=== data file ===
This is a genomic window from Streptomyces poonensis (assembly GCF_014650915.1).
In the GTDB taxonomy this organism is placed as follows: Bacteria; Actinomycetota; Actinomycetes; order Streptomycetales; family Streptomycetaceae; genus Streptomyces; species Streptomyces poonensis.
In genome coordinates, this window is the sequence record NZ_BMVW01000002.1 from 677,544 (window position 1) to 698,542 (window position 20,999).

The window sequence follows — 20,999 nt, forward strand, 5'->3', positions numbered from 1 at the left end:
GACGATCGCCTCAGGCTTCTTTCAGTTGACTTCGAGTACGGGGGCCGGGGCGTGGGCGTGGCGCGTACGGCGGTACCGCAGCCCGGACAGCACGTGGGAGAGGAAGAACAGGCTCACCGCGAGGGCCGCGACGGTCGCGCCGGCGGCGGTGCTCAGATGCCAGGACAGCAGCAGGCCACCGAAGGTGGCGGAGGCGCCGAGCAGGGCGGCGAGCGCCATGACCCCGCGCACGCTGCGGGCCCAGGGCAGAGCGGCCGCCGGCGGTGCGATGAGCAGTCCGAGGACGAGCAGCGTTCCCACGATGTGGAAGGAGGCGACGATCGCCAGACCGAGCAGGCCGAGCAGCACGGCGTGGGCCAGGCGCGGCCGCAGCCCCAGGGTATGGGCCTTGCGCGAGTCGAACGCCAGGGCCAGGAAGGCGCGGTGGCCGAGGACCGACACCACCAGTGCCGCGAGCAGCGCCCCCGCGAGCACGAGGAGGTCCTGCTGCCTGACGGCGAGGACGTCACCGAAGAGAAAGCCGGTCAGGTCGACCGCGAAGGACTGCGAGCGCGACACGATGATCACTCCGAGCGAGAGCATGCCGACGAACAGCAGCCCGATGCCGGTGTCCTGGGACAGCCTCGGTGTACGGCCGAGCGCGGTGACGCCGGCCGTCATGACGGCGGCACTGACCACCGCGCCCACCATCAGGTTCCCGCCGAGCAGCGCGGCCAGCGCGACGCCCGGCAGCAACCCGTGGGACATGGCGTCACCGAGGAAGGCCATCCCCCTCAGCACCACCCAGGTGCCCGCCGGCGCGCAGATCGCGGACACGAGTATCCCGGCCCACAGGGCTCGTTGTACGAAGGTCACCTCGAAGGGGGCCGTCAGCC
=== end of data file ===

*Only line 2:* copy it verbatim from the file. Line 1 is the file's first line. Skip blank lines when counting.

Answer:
In the GTDB taxonomy this organism is placed as follows: Bacteria; Actinomycetota; Actinomycetes; order Streptomycetales; family Streptomycetaceae; genus Streptomyces; species Streptomyces poonensis.